We met with the Director of Curriculum Instruction, who was a dad with children of his own and had an appreciation of the problem. We felt like we made an impression because within a week, he got back to us, said that the District agreed that the policy was outdated invited us to be on a task force to rewrite the policy.
I eagerly agreed to participate on the task force made up of 19 parents, teachers, and administrators. We met twice a month for about six months and hammered out a revised policy. Sometimes I was frustrated during the meetings, but the upshot is that we have a better policy than we had before which includes a paragraph about the importance of family time that came straight out of Toronto, Canada’s new policy.
Were there things you didn’t get in the policy?
I really wanted an opt-out option, which you recommended to me, and I also wanted a clause that children wouldn’t face punitive measures, such as being kept in from recess, if they didn’t turn in homework.
Were you worried about repercussions for speaking up?
It’s been kind of an emotional roller coaster. Some days I’ll hear positive things from parents about how grateful they are for the new policy. But then sometimes I feel somewhat like an outcast at my kids’ schools. It’s worth it though, so I encourage parents to be respectfully vocal at their schools.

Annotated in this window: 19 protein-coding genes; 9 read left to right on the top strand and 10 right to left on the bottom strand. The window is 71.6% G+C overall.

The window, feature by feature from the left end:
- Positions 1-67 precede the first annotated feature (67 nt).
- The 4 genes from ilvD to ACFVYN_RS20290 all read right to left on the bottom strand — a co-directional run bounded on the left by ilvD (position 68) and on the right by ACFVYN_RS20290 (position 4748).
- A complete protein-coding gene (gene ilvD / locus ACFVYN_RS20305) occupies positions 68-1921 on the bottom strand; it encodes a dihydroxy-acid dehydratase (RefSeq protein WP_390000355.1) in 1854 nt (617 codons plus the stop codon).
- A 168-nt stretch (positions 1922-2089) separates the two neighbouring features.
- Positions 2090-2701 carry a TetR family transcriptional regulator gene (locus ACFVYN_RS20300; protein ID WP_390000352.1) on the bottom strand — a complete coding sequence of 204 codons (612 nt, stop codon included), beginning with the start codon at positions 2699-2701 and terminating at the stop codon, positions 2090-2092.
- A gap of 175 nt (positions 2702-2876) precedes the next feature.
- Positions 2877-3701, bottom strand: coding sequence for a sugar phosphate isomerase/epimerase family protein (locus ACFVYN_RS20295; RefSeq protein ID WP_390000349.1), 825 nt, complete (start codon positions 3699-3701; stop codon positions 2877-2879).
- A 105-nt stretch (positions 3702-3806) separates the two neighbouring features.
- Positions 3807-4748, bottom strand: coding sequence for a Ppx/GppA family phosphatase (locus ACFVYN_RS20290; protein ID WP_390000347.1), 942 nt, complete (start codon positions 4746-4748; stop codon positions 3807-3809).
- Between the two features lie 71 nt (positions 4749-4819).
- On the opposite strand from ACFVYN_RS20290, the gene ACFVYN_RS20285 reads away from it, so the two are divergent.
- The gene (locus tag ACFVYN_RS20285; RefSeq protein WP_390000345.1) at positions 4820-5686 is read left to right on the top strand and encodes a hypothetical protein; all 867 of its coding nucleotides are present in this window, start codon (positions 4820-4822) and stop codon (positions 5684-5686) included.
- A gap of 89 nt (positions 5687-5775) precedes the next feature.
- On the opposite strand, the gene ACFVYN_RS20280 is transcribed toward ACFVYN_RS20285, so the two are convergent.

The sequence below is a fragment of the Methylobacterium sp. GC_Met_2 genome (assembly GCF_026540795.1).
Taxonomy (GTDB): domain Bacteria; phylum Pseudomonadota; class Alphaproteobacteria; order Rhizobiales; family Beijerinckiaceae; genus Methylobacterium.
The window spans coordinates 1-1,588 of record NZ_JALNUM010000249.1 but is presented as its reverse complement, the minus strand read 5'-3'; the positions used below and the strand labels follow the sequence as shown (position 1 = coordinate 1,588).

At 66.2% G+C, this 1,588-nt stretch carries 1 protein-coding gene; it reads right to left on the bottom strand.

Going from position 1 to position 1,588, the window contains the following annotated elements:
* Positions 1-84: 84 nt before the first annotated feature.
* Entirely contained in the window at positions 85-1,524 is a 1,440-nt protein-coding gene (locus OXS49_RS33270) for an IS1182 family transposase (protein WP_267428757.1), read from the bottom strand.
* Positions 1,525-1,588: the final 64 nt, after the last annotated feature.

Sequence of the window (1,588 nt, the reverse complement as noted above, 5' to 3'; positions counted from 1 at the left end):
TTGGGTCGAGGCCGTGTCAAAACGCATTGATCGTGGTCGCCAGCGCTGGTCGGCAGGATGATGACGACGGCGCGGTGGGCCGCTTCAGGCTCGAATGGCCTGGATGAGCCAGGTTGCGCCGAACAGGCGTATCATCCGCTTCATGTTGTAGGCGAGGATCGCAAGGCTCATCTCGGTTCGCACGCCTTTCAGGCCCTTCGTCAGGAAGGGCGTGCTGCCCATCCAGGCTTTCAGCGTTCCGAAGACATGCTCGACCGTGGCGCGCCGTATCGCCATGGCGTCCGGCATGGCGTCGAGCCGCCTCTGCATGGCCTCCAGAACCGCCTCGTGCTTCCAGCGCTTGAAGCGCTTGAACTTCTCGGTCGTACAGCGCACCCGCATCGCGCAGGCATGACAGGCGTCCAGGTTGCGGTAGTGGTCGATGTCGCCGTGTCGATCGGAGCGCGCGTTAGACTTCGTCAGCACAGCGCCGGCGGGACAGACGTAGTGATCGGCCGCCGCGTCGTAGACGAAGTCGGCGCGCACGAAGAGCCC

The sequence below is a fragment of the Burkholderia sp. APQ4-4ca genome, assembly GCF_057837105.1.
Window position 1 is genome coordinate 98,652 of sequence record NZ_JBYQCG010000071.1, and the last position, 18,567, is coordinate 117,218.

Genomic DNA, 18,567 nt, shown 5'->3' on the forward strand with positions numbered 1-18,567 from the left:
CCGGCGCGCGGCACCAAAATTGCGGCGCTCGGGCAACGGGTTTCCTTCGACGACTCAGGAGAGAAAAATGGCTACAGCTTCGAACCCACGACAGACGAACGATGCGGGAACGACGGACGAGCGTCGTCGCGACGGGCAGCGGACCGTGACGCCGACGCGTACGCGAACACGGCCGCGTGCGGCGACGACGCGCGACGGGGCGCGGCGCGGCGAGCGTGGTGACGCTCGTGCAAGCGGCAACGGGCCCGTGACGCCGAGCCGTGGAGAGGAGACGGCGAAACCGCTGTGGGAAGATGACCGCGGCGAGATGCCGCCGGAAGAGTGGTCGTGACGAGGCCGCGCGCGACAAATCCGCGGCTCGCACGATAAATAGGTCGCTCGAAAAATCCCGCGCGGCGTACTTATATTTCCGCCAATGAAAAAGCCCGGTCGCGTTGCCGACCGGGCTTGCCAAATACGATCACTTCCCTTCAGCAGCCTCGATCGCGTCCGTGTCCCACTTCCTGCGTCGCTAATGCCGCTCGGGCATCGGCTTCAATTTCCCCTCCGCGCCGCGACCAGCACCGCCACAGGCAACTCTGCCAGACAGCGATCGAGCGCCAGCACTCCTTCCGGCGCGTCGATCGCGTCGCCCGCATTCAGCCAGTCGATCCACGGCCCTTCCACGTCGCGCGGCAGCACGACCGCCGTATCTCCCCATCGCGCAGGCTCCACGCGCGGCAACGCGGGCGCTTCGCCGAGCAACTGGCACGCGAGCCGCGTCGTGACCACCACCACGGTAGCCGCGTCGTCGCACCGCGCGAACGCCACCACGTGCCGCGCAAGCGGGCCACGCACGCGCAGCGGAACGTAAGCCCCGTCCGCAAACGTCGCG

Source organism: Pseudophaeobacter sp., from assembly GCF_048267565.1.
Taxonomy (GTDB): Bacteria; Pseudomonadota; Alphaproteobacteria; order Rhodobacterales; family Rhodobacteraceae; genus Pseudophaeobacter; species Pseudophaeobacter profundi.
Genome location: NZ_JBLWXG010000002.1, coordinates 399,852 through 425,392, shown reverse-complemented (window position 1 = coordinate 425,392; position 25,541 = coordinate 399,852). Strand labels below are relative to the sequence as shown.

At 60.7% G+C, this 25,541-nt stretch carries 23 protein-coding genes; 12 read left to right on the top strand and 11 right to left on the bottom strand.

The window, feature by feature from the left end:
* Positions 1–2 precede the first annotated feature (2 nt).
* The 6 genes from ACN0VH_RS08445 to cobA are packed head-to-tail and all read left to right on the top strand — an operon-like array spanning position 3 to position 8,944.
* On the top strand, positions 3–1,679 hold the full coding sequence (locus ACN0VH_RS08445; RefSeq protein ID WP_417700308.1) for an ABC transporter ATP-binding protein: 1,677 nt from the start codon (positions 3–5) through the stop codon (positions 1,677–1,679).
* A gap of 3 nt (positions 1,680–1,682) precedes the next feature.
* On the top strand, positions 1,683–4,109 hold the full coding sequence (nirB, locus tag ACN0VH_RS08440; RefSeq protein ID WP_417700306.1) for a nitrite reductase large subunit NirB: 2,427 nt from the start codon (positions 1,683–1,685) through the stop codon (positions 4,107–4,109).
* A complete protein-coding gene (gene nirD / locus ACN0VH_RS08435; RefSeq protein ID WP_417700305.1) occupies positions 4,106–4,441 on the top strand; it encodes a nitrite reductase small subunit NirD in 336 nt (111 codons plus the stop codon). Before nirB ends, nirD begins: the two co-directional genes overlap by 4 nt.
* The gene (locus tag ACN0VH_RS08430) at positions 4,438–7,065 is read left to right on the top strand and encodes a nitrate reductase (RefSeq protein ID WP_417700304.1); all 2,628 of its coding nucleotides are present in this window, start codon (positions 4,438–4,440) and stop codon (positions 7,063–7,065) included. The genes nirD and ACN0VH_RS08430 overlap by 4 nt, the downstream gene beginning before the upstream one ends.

What are you doing now that you have a new policy in your community?
I send out a weekly email that started with 10 friends and now it’s up to 200 people. I write about these issues, send out articles that I think are interesting, and try to encourage parents to email their concerns to the teachers.
Whenever I have concerns about something at either or my sons’ schools, I email the teachers or principals. In the fall, my son’s school instituted a Zeros Aren’t Permitted policy, which required students to finish uncompleted homework during lunchtime. I wrote a detailed email to the principal about why this was such a bad idea, and the program was turned into a voluntary program.
I also asked the district to change the homepage on its scheduling website so that students wouldn’t see their grades as soon as they log on. It may seem minor, but it helps the students and parents to be less focused on grades. I’ve also become an advisor to the film Race to Nowhere. I’ve helped to bring the film to our district, and I keep on thinking about, reading about, and talking about these issues with friends and teachers.
In my own home, I almost never say the “H” word anymore. I do not require my kids to come home and do homework. I encourage them to go out and run around or chill out. I almost never help them with homework. If they ask, I’ll help, but I don’t hyper-parent their homework and tests like I used to. I’ve encouraged my older son not to add an extra class into his high school schedule. I think an extra hour of sleep is more important. And, I moved my laptop out of the kitchen and into our home office. I didn’t want to model working 24/7 and not give my kids my full attention when they were talking to me.